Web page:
Accordingly, in Karim, Irwin J decided that if an insured condones a course of conduct which is dishonest or fraudulent and that course of conduct leads to or permits the specific acts or omissions upon which the claim is founded, the insurer is entitled to repudiate liability for all claims after the date of condonation.

In Goldsmith, Williams J adopted the same approach in relation to the construction of the fraud or dishonesty exclusion.

He found that, by the time that Mr A stole the money in each of the two transactions, Ms U knew that he was engaging in mortgage fraud and that she condoned this. Her condonation of Mr A's fraudulent mortgage applications permitted a state of affairs to arise whereby he was left free to steal. It followed that Insurer's defence was successful.

Notes

  • The application of the fraud or dishonesty exclusion is usually a pivotal issue in mortgage fraud cases, as is the existence (or otherwise) of "innocent" partners.
  • In following the decision in Karim, the present case reinforces the fact that a solicitor insured can condone a dishonest course of conduct by a co-director or partner without being directly involved in, or specifically aware of, fraudulent acts or omissions. If the position were otherwise, Partner A could be aware that he was in practice with a dishonest and fraudulent solicitor, Partner B, but the absence of knowledge of specific frauds committed by the latter would enable Partner A to obtain indemnity from the firm's insurers. That cannot be right and such a result would fly in the face of both common sense and public policy generally.
  • The decision in Goldsmith, whilst confirmatory of Irwin J's earlier judgment, is an encouraging one for insurers, who are facing a raft of claims for mortgage fraud (particularly in the two partner sector). In particular, the judgment of Williams J emphasises that the findings in Karim extend well beyond the somewhat extreme circumstances of that case.
  • This case highlights the importance for insurers of thoroughly investigating the wider factual matrix in mortgage fraud cases. Depending upon the circumstances, such investigations should not be limited to the specific transactions that are the subject of claims.

In assessing the position of allegedly "innocent" partners, a number of factors are relevant including the following:

    • evidence of any involvement in other suspect transactions (subject to considerations of confidentiality);
    • evidence of any association with other fraudulent parties (e.g. borrowers, underlying principals or other suspect professionals, such as valuers or intermediaries);
    • the scale and number of frauds committed;
    • the nature and size of the firm;
    • whether the "innocent" partner had conveyancing experience and understood his or her obligations to lenders;
    • evidence of widespread regulatory breaches within the practice (e.g. of the Solicitors Accounts Rules).
  • Potential sources of information, further enquiry and evidence may include:
    • the firm's electronic documents and records (subject to issues of confidentiality);
    • the use of enquiry agents;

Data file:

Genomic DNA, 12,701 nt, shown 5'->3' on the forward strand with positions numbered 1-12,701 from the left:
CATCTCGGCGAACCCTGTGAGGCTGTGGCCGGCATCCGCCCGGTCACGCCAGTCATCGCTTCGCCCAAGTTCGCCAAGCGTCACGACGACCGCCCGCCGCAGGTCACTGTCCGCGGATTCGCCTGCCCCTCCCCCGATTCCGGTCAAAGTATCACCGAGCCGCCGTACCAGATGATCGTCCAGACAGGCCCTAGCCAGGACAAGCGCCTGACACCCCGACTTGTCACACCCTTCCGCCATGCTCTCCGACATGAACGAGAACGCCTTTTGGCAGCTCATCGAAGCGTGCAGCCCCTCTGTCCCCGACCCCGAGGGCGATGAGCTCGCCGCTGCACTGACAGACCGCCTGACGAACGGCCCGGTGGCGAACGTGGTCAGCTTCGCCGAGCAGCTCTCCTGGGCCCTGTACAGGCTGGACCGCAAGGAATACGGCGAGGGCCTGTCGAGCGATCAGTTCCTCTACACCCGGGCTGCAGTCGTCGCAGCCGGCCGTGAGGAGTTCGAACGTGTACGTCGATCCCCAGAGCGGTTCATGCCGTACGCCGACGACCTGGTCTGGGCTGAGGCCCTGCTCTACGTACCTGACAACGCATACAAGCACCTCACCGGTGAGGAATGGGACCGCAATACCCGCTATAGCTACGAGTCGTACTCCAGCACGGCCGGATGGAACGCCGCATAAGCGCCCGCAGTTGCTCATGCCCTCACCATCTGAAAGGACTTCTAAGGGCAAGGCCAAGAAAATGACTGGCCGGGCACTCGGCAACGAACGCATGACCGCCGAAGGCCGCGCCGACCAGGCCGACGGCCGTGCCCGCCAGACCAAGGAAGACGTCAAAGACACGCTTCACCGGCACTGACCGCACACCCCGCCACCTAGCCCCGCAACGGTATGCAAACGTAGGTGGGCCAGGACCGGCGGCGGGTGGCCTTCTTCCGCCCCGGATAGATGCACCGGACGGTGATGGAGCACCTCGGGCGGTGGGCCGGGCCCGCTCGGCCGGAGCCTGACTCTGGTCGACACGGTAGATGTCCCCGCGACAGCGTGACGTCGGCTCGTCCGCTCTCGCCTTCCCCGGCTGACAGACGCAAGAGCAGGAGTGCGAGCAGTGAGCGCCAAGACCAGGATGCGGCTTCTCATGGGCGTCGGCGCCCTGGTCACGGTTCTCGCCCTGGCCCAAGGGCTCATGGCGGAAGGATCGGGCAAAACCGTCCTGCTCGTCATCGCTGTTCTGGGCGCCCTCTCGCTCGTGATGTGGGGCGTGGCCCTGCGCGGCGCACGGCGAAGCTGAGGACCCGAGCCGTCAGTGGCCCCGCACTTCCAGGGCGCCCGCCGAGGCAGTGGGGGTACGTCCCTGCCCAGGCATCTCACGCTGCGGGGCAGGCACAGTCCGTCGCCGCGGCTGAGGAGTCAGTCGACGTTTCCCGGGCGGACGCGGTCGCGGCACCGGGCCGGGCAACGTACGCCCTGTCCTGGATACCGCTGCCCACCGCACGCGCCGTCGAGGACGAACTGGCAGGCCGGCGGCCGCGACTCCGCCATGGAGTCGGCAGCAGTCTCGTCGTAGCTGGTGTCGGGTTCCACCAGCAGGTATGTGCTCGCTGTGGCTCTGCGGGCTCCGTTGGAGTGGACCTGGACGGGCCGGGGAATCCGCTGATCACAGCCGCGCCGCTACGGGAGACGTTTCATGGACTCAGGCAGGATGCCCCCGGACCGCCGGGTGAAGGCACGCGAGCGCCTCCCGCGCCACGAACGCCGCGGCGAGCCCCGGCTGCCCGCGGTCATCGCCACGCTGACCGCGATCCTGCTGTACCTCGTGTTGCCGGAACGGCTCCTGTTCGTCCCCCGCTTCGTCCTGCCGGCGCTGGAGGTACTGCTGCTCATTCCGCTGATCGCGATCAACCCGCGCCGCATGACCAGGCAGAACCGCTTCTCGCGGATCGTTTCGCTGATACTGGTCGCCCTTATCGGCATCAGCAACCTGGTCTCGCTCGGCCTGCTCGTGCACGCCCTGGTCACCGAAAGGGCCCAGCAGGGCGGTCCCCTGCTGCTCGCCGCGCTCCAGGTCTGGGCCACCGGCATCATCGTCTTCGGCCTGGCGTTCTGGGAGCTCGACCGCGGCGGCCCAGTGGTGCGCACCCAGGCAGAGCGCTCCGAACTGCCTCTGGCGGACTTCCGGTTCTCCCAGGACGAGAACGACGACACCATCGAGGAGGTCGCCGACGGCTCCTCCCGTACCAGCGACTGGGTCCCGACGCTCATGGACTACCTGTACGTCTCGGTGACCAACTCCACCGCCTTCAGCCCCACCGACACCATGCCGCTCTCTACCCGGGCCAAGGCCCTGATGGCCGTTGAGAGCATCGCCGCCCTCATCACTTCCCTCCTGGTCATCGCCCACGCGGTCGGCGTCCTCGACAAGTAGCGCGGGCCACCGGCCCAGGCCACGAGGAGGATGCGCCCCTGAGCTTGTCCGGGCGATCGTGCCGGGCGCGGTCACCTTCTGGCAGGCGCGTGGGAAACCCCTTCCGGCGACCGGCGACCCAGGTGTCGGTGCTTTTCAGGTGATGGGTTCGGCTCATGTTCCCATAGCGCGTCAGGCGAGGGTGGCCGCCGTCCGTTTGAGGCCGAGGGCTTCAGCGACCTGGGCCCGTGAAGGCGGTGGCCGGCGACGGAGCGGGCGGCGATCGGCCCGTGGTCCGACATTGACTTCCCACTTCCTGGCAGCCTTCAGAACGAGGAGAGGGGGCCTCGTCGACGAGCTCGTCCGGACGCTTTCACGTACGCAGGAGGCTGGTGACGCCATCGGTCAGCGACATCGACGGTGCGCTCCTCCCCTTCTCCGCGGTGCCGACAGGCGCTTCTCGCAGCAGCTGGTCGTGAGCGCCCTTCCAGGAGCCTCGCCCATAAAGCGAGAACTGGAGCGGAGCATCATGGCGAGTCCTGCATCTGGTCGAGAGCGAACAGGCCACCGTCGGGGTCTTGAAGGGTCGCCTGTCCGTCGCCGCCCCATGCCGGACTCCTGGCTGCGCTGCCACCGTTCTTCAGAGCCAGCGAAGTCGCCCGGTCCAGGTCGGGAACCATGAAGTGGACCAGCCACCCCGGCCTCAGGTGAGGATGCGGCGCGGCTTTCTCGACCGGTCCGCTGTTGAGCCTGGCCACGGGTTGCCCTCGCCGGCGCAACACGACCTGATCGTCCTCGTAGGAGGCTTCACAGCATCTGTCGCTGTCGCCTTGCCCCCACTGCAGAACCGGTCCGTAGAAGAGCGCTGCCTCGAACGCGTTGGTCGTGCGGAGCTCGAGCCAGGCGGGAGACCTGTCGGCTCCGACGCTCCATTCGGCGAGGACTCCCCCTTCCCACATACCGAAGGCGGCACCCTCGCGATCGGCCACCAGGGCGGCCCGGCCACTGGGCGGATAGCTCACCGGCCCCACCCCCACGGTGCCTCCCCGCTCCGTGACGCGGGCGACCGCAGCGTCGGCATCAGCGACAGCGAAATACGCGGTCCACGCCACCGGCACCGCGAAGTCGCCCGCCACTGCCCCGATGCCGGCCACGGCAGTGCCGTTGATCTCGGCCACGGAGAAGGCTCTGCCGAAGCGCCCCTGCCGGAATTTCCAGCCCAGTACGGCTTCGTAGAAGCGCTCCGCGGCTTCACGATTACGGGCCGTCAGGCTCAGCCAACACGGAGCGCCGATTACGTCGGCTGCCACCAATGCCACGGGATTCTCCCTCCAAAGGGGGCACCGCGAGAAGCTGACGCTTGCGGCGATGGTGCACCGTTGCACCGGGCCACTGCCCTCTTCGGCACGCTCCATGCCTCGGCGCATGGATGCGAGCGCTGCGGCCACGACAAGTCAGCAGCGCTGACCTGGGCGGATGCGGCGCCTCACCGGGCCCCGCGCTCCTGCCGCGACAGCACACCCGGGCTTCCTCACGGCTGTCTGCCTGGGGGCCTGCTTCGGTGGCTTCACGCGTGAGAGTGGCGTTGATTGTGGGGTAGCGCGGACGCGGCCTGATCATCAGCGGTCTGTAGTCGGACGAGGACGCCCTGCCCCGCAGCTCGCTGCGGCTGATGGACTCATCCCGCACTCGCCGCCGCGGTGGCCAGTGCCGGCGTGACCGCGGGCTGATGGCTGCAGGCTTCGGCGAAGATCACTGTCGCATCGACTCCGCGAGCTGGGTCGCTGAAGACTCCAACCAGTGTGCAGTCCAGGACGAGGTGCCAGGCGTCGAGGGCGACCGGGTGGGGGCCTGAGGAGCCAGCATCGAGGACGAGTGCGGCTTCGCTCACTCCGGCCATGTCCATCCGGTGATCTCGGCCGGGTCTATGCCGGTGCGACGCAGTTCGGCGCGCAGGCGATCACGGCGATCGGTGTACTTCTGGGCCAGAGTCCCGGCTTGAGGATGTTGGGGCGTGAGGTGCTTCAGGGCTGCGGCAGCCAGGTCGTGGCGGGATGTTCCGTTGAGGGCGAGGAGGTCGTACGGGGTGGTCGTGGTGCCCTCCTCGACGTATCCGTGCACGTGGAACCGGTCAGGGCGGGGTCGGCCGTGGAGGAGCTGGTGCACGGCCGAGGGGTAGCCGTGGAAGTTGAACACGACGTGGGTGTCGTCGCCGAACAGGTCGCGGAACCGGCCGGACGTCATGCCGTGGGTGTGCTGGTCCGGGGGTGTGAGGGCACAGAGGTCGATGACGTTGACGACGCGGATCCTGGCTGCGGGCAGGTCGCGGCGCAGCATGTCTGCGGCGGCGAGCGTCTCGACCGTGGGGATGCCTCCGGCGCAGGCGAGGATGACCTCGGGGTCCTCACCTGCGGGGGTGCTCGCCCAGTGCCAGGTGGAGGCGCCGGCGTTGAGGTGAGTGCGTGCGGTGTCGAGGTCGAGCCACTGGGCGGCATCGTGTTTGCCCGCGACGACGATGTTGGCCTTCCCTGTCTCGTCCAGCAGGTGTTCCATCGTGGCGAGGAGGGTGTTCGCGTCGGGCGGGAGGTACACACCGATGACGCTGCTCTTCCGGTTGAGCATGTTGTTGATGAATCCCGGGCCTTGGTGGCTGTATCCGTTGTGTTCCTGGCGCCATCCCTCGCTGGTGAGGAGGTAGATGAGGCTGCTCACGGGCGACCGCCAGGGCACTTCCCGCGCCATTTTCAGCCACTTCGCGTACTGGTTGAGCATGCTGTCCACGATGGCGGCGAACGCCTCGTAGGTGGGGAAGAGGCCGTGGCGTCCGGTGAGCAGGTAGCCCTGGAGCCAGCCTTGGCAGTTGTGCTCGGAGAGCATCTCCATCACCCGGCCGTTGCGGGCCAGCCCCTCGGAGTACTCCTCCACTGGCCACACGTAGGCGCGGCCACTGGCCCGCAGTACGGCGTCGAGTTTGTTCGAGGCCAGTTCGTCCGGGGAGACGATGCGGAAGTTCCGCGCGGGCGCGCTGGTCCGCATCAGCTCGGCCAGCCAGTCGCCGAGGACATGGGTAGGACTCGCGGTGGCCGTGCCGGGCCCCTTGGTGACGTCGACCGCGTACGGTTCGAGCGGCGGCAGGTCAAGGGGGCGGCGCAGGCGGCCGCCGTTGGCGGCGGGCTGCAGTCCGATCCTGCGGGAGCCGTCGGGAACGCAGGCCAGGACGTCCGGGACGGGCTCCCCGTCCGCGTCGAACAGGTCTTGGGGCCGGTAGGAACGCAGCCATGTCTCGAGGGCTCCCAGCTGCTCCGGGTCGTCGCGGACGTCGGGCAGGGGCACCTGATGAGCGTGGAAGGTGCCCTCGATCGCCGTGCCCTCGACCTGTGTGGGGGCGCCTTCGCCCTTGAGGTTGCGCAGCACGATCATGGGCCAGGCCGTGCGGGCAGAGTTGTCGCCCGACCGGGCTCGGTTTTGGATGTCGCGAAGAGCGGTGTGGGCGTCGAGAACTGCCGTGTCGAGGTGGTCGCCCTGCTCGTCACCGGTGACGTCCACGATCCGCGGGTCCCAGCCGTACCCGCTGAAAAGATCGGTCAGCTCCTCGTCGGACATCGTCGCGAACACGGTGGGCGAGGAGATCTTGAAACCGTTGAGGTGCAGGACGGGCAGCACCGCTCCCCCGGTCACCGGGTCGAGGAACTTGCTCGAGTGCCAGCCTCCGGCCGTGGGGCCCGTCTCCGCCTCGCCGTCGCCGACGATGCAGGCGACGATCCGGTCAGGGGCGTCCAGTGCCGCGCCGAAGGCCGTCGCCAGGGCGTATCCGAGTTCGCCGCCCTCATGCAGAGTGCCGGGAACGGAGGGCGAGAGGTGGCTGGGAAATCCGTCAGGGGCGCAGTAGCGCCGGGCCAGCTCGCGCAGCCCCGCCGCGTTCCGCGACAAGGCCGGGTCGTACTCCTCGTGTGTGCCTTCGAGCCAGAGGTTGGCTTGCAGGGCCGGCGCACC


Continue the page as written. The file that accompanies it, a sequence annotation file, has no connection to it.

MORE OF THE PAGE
• Law Society and SRA records (in so far as they are complete and accurate);
    • handwriting experts;
    • accountancy experts (subject to issues of admissibility);
    • lenders' documents;
    • the firm's accounting documents and bank statements, etc;
    • present or (more likely) former members of staff;
    • enquiries of previous insurers (subject to data protection and confidentiality issues).

In general terms, whilst regard must always be had to the economics, there are usually no short cuts and insurers who undertake a detailed analysis of the position are more likely to achieve a successful outcome.

  • Where law firms have incorporated, the directors of the body corporate can include non-lawyers, subject to the prior approval of any such individual under regulation 3 of the SRA Recognised Bodies Regulations 2009. In circumstances where insurers cannot decline indemnity unless all directors of the body corporate have committed or condoned dishonesty or a fraudulent act or omission, it may well be more difficult for insurers to demonstrate commission or condonation on the part of the non-lawyer than in the case of a solicitor or registered foreign lawyer (RFL). This may, in turn, encourage the appointment of such persons by fraudulent or dishonest solicitors or RFLs.
  • The decision in Goldsmith illustrates the inherent difficulties facing claimants who are pursuing claims for indemnity under the 1930 Act, where the outcome is dependant upon whether the Court accepts or rejects allegations of fraud or dishonesty against the solicitors involved in the underlying transactions. In the present case, both Mr A and Ms U had left the country (for Nigeria and Egypt respectively) and neither gave evidence in the proceedings.
  • The fraud exclusion in the present policy reflects the Law Society MTC and did not require condonation of the specific acts or omissions giving rise to the claims. The comparable exclusions in the policies of some larger law firms are more restrictive (and, therefore, less favourable for insurers) although, in practice, nothing is likely to turn upon the point given the large number of partners in such firms and the composite nature of solicitors' policies, which means that the position of each "Insured" needs to be considered individually.

This article was written for Law-Now, CMS Cameron McKenna's free online information service. To register for Law-Now, please go to www.law-now.com/law-now/mondaq

Law-Now information is for general purposes and guidance only. The information and opinions expressed in all Law-Now articles are not necessarily comprehensive and do not purport to give professional or legal advice. All Law-Now information relates to circumstances prevailing at the date of its original publication and may not have been updated to reflect subsequent developments.

The original publication date for this article was 23/02/2010.